Friday, July 27, 2012

Leaving on a jet plane

Hey all,
I just wanted to let everyone know that it's going to be quiet this week around here.  I have a conference at Penn State and I'm not sure how Internet access will be.  Have a great week!

Thursday, July 26, 2012

Thursday's Name Game

When I first started by blog I did this feature called Thursday's Name Game and as I was going through my posts I realized that I had a lot of fun putting the posts together so I thought I'd try it out again.

Essentially I just take whatever book I'm reading, pick a character and research a little about their name.  So here it goes...

Unlovable (Port Fare, #1)Name:  Seth
Gender: Male
Character From:  Unlovable by Sherry Gammon

Origin of Seth:
Seth is of Hebrew origin and means appointed. 

Places name Seth:
The Seth Peterson Cottage in Mirror Lake Wisconsin, designed by Frank Lloyd Wright.
Characters named Seth?
  • Seth Cohan from the TV show "The OC".
  • Seth Clearwater from Stephanie Meyer's Twilight series.
  • Seth Morgan from Melissa Marr Wicked Lovely Series.

Have you heard of these guys?  
  • Seth Rogan, a popular actor featured in films such as Knocked Up, Funny People and The Green Hornet.
  • Seth Green, an actor featured in films  and TV shows such as Buffy the Vampire Slayer, The Italian Job, and Without a Paddle.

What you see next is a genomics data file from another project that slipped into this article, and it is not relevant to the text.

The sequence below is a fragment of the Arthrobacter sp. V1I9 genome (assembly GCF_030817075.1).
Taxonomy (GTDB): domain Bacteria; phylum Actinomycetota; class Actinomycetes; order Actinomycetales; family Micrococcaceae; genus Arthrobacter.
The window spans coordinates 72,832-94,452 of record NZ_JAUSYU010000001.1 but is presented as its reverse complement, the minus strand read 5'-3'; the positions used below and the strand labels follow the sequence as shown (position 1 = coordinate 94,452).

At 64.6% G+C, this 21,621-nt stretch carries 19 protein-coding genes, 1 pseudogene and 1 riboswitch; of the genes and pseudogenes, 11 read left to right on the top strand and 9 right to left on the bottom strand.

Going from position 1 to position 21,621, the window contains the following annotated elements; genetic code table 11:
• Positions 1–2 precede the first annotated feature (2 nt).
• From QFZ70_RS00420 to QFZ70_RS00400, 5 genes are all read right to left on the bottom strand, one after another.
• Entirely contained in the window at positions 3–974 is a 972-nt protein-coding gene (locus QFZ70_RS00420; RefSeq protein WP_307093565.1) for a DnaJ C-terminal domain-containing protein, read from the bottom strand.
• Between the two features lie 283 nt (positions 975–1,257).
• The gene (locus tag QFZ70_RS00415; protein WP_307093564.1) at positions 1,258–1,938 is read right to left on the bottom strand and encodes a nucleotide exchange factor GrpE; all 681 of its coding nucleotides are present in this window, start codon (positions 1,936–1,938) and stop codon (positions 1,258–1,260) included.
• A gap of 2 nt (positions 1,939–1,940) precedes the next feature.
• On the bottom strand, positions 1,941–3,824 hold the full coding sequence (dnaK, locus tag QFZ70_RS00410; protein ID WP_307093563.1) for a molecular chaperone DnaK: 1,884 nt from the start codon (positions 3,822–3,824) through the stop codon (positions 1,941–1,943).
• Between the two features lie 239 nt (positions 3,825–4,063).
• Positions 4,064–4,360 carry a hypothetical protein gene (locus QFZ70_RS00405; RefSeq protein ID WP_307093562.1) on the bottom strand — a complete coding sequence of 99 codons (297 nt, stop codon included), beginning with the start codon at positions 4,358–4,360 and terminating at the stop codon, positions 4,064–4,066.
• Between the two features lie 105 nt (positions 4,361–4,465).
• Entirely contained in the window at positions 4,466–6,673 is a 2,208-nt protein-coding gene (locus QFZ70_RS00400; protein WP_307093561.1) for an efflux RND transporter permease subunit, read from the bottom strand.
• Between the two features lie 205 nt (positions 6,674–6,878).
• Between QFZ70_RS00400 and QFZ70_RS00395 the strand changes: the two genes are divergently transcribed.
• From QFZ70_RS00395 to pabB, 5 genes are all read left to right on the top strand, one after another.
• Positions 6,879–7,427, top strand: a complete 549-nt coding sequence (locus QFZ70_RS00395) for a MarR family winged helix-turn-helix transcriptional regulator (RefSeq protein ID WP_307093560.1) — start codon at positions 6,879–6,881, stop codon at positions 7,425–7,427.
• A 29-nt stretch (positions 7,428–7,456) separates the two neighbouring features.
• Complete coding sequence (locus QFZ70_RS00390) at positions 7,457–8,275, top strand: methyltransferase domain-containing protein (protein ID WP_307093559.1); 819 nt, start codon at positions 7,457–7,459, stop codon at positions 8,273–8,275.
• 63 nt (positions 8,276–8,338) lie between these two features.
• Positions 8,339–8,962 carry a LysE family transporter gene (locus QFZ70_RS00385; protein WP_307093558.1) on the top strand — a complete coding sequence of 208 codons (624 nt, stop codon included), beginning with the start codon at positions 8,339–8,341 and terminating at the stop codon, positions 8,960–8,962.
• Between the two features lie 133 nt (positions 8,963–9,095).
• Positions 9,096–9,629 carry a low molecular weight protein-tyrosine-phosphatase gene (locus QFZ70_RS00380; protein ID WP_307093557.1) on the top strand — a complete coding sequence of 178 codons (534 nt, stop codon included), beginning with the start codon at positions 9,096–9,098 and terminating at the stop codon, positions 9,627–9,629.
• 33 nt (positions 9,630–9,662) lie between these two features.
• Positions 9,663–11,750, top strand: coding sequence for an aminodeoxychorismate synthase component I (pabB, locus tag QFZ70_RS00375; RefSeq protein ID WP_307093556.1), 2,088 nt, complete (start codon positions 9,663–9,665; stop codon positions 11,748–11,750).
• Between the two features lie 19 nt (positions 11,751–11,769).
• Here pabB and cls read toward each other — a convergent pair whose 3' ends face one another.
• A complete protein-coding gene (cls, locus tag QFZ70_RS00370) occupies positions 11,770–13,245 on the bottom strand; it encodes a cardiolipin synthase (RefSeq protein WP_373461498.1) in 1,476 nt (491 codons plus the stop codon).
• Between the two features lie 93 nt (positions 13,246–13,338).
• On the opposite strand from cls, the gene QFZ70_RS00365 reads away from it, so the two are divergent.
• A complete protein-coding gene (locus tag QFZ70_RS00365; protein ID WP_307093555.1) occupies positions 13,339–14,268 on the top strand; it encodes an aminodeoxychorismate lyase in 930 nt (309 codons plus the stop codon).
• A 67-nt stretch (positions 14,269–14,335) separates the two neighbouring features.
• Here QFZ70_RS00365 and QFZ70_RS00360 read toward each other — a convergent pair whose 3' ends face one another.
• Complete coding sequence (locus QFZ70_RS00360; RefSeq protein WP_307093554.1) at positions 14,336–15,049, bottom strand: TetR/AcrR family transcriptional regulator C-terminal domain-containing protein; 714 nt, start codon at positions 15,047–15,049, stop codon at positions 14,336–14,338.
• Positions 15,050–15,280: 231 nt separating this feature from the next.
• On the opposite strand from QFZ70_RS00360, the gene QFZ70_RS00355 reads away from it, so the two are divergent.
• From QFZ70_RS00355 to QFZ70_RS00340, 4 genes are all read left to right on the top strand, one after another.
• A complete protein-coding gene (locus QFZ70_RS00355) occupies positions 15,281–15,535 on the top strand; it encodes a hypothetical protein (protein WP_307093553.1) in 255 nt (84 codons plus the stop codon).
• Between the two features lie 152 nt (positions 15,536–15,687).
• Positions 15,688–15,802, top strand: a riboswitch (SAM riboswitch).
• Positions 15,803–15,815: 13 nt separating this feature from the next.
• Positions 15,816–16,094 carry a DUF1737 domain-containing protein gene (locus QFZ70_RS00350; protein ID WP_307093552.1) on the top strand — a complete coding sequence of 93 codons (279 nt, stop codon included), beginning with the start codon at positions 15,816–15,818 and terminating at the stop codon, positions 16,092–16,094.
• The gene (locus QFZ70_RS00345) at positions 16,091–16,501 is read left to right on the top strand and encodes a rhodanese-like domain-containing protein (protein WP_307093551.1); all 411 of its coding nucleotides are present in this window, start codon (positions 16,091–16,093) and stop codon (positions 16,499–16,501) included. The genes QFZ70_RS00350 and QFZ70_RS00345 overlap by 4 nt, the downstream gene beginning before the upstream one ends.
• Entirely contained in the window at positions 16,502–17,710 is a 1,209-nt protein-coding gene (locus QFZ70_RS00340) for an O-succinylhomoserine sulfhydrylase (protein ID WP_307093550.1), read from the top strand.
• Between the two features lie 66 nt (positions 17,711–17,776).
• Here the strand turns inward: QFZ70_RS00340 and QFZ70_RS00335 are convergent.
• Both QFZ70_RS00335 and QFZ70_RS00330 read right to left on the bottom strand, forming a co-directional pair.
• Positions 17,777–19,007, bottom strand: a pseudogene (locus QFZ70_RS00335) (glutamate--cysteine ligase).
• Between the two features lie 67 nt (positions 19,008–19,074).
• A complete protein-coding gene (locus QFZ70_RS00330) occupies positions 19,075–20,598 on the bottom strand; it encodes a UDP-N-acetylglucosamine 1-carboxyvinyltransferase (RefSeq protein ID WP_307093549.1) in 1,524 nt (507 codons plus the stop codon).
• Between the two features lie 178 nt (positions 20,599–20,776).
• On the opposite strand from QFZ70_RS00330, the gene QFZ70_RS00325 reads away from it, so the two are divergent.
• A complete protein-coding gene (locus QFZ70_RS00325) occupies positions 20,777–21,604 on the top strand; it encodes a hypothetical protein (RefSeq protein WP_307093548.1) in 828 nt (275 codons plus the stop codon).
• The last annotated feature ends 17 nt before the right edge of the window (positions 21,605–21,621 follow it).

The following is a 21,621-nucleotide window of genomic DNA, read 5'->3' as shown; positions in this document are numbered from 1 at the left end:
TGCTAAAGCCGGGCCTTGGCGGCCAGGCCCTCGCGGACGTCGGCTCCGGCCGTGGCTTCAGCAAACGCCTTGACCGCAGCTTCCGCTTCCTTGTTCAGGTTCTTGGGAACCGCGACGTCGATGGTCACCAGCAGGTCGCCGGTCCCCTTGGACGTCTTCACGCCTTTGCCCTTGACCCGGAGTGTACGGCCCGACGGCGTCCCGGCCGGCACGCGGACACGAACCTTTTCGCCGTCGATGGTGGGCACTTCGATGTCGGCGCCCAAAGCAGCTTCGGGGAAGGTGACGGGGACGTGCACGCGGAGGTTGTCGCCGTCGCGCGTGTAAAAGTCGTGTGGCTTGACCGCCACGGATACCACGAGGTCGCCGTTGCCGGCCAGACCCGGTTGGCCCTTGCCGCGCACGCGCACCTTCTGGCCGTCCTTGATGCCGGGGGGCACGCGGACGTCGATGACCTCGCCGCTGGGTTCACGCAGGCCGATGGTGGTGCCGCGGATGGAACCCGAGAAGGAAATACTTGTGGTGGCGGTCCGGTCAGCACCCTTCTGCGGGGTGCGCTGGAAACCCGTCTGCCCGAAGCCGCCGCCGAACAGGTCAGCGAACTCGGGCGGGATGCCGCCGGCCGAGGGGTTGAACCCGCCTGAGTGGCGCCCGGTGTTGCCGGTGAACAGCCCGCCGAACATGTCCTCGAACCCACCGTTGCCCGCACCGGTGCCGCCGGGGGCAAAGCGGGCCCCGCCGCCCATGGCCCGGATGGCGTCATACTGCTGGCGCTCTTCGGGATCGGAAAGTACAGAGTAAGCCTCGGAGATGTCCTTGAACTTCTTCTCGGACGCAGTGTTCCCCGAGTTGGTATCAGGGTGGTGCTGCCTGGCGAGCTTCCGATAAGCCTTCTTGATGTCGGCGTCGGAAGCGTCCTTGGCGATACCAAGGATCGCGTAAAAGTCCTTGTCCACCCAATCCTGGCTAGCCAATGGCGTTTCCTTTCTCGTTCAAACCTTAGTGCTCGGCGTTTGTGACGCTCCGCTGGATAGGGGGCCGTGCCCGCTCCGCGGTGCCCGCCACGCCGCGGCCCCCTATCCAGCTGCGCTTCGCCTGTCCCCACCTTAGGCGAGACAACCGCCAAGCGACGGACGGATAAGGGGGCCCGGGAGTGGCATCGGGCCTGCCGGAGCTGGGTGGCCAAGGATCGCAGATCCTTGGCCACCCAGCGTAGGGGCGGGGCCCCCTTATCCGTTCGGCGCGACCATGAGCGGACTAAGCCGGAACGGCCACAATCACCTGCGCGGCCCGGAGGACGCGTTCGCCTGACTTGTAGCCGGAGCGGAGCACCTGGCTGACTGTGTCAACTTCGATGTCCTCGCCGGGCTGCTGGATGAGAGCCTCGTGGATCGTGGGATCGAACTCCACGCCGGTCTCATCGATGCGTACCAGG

• Seth MacFarlane, best known for creating/developing Family Guy and American Dad!
  • Seth Meyers, comedian from Saturday Night Live.
  • Seth Godin, an author and entrepreneur.

Do you know of anyone named Seth or any famous Seths I am missing?

*adapted from

Wednesday, July 25, 2012

Review of Hexed by Kevin Hearne

Title: Hexed (Iron Druid Chronicles #2)
Author: Kevin Hearne
Narrator: Luke Daniels
Published by: Brilliance Audio
Length: 9 hours
Source: Library
Format: Audio
Rating: 3.5 stars
Summary from Goodreads: Atticus O’Sullivan, last of the Druids, doesn’t care much for witches. Still, he’s about to make nice with the local coven by signing a mutually beneficial nonaggression treaty when suddenly the witch population in modern-day Tempe, Arizona, quadruples overnight. And the new girls are not just bad, they’re badasses with a dark history on the German side of World War II.